Right before this semester took off, I went on a 10-day hike in Kauai, Hawaii. I was stunned by how full our flight to Kauai was. I thought since the holidays were over not many people would be traveling in the middle of January from all over the world to Kauai, but I guess I was wrong. I had done a little research on the island and found out that it had a good number of similarities with Rwanda, including the climate, some of the vegetation and the culture. So when we landed, I couldn’t wait to get passed customs and go explore because this is the one place that was close to looking like home; it was in the tropics, and culturally similar too.
On our first day in Kauai, after landing we [student group of 10 and our professor] went shopping for food for camping. Then we headed to Lydgate Park Camp Ground where we camped a night before moving to Haena Beach Park Camp where we camped one night as well. During the two days before our big hike to Kalalau beach, we got to swim on the most beautiful beaches and explore a little bit Lihu’e. The farmers market was my favorite; not only did I get to taste new fruits to me, there was live Hawaiian music. If you know me well, you’ll understand how big of a deal with was, being that I live and breathe music and find so much joy and comfort in it. Even now I still find myself tuning in on Island Radio just to hear again the beautiful music of the island.
We started our 11-mile Kalalau trail hike on the third day. It was intense. Though it was untypical of me, I sprinted the first 2 miles. By the third mile I was ready to go back, but of course being the stubborn and proud kid that I am, I couldn’t dare say that in front of my peers who were in the same situation. Instead, I turned my undivided attention to the environment around me, which helped my mind stay numb to the weight on my waist and shoulders. During our hike and camping in between, we got to swim more and do day hikes in search of more cool waterfalls and scenery. While camping at Kalalau beach, we met the famous Uncle T, and he reminded me of my own “Uncle Ts” back home - the kind of men who are always watching out for the neighborhood - so humble, so kind, the “neighborhood’s father figure” kinda guy. Uncle T has been living on Kalalau beach for 17 years. Therefore, he knows the ways of survival on an almost deserted beach, 11 miles away from civilization. So we learned a few tips and tales from him about the island.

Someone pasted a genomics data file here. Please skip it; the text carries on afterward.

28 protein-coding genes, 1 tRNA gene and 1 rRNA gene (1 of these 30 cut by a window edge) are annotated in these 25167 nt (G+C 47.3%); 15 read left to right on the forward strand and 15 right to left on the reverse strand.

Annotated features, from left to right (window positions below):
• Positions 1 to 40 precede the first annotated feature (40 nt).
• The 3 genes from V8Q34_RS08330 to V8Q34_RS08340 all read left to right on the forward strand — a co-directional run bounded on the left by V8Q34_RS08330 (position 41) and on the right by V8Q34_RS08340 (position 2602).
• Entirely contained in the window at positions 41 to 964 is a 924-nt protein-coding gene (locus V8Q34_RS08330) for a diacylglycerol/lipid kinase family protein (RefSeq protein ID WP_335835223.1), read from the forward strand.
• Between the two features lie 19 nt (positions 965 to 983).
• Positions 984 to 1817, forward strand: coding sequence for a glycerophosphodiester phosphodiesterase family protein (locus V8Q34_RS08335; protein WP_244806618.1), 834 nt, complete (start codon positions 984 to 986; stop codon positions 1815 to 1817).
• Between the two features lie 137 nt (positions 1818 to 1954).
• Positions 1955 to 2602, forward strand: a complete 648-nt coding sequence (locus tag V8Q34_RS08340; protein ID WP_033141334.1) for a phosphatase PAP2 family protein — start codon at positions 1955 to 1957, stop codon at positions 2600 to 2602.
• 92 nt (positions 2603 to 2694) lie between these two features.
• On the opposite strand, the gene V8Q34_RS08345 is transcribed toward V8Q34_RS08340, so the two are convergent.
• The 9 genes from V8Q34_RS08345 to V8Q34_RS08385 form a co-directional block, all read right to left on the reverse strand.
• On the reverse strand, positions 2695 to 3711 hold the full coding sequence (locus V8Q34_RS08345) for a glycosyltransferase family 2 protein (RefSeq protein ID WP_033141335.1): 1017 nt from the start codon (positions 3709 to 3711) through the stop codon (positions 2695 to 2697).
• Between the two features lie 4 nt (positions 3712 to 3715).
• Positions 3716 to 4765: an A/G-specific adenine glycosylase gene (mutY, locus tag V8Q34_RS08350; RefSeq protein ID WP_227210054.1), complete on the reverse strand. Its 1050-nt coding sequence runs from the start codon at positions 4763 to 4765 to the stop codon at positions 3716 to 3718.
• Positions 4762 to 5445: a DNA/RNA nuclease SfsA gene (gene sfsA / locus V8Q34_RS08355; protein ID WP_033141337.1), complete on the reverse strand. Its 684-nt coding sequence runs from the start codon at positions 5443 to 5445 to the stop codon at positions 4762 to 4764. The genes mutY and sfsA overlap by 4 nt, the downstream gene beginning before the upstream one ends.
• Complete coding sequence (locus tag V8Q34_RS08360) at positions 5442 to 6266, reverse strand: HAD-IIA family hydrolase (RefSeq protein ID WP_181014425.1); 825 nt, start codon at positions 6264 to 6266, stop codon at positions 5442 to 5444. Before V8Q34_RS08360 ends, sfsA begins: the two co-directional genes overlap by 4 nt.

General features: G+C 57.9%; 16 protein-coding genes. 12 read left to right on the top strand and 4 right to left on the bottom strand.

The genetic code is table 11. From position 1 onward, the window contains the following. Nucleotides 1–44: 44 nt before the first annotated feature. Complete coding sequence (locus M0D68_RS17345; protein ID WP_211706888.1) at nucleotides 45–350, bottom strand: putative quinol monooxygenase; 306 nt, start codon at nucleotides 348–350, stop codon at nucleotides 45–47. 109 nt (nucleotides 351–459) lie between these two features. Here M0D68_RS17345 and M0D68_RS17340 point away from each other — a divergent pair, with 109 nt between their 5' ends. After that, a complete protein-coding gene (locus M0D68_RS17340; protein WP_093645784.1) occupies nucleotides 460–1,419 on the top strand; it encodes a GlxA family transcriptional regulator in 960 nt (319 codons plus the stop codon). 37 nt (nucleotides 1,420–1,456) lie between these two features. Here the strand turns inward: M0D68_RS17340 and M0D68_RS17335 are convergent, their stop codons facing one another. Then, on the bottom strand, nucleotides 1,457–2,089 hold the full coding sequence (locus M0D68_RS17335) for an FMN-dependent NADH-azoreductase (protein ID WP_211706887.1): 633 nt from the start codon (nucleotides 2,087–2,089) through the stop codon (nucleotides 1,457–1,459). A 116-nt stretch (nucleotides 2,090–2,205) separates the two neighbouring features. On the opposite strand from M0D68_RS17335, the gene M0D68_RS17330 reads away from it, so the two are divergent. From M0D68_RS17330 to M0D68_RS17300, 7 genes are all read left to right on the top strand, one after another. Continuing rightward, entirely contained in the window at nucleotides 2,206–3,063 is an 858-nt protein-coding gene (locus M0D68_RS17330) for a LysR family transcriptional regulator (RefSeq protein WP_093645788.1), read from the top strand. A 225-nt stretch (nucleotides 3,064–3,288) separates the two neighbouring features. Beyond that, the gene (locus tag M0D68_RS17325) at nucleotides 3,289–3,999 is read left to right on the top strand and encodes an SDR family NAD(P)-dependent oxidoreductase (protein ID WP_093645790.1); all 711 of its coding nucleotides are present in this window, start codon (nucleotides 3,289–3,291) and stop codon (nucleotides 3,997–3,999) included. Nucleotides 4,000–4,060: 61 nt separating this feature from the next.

Reflecting back on this trip, I was reminded by how privileged I am. I may not be as privileged as the average student at Whitman, but I am definitely lucky to be going to a school that has such amazing classes like this tropical backpacking class. Classes like these allow students like me to experience things that I wouldn’t have experienced if I hadn’t gone to Whitman College.
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